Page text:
Mickey New Member Supporting Member

    Messages:
    14,592
    State:
    Illinois
    Thanks John for sharing. I always use the same white curlytail jigs. Same weight. I like your idea better and will give it a try. Reps.
     
  11. john catfish young

    john catfish young New Member

    Messages:
    3,070
    State:
    Kentucky
    Sam....sorry for the crude drawing. This should help you get an idea of what I'm talking about though. You just cast out and give a little time for the rig to sink. You can retreive with a slow and steady retrieve or do like I do, and give 2 cranks and a jerk...2 cranks and a jerk...ect..ect...usually if the skipjacks are around, they cant resist this rig. By placing the heaviest jig on the bottom and stepping up in size....it helps to keep it from tangling up every cast. You can also catch shad on this rig by casting through a school and giving a little jerk when you feel the shad . We have caught literally 1000's of skipjacks and shad this way. I hope this helps you Brother. What I like about tieing my own....is that I can pick the colors I use and the heavier leader line keeps from breaking you off when you catch multiple big skipjacks. Good Luck to you!:wink:
     

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  12. john catfish young

    john catfish young New Member

    Messages:
    3,070
    State:
    Kentucky
    Here is a picture of a couple skipjacks we caught at the Lake where we catfish at on Lake Barkley, Dec 30,2008. It wasn't at a dam or a steamplant....but just at the lake, where a shallow flat point runs into deeper water. The skipjacks will run up on the rocky point in search of shad which like the more shallow water that warms quickly in the sunshine. So no traveling for miles and miles to catch bait.
     

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  13. Kansas Tree Rat

    Kansas Tree Rat New Member

    Messages:
    486
    State:
    Waverly, Kansas
    Thanks John
    No Skips around here but I have thought about taking a roadtrip over your way to catch some for the freezer. If I do now I know how to catch em.
     
  14. catfishjohn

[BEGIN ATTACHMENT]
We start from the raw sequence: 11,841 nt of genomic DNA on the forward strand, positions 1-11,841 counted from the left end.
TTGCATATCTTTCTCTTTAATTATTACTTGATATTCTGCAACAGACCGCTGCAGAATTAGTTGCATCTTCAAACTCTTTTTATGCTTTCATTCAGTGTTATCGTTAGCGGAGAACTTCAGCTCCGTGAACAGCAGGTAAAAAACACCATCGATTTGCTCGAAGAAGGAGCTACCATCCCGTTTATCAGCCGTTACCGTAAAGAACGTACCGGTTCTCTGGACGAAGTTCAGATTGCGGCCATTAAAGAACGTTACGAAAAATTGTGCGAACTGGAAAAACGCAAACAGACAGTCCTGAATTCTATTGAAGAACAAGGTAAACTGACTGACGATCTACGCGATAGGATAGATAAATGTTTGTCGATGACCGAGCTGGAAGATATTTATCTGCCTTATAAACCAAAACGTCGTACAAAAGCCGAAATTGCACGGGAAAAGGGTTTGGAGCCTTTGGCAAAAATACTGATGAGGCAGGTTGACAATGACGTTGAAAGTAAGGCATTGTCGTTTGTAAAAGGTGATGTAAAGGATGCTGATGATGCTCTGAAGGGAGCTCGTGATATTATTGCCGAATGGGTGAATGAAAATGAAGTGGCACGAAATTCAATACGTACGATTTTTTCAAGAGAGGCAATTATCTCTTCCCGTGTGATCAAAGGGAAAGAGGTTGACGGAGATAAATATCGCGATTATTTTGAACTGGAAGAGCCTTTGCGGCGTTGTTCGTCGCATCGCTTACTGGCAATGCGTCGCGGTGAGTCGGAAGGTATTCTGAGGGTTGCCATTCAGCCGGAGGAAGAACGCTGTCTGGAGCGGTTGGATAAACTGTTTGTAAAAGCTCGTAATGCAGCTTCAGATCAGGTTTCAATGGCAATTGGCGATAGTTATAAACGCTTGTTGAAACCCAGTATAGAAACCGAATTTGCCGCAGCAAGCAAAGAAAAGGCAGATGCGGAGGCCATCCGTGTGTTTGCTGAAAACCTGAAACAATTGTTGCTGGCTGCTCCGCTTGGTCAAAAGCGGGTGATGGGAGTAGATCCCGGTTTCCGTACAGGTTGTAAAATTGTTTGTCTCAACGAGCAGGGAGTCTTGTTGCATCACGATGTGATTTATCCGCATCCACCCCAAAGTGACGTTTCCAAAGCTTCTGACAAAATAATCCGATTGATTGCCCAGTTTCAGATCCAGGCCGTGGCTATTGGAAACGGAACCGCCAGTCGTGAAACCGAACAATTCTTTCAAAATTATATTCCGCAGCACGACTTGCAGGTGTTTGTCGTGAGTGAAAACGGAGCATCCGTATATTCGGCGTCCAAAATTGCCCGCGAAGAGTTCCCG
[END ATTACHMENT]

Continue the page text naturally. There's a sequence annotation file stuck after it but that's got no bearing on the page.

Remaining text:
catfishjohn New Member

    Messages:
    10,217
    State:
    Greenup Co. KY
    Here is a pic of a load Me and Ken brought home from the Greenup Dam on 9-11-2008. I think we ended up with 170 some, only about a dozen or so 12-15"ers and the rest 4-7". It was a Very HOT day, I got burnt and was red as a lobster! We had a blast though!!!:cool2:

    SkipJack Trip 9-11-2008 009rrr.jpg
     
  15. john catfish young

    john catfish young New Member

    Messages:
    3,070
    State:
    Kentucky
    Good catch John and thanks for the picture!:wink:
     
  16. catfishjohn

    catfishjohn New Member

    Messages:
    10,217
    State:
    Greenup Co. KY

    Thanks! I can't wait to go do it again. They were biting pretty good that day but not as good as we were hoping. The only bad thing was with our 2 bad backs it took us about a half hour to get all that packed up that hill and into the truck. Note to self: Make several trips next time...:smile2:
     
  17. lbaker3

    lbaker3 New Member

    Messages:
    275
    State:
    Topeka, Kansas
    Have any of you guys ever used crappie nibbles on your hooks for
    skipjack??
    Seems like they would work, but I have never fished for skipjack before. This year will be the first time.
     
  18. john catfish young

    john catfish young New Member

    Messages:
    3,070
    State:
    Kentucky
     
  19. jtrew

    jtrew New Member

    Messages:
    4,404
    State:
    Little Rock, AR
    Normally, shad colored jigs with just enough weight for easy casting and a rapid, jerky retrieve works for me, but when it doesn't. I start changing colors, speed of retrieve, & weight. On one occasion, I had to cast, then count to 20 before starting a slow retrieve in order to catch them. Less than an hour later, a regular retrieve was working again. Also, it's not unusual for them to run in huge schools, making big circles, so that you'll have 5 or 10 minutes of fish on every cast, then hardly anything for 15-20 minutes.
     
  20. john catfish young

    john catfish young New Member

    Messages:
    3,070
    State:
    Kentucky
    I've often done the count down to 5-10 seconds...then start to reel. Depends on how deep the water is to how long I let it sink. Most of the time I cant let it sink that long because I will be snagged up. I have seen times when ripping it across the top of the water would catch them and even sometimes it would cause the white bass to start jumping out of the water and we would be catching 2 or 3 on every cast. Isn't fishing great?:smile2: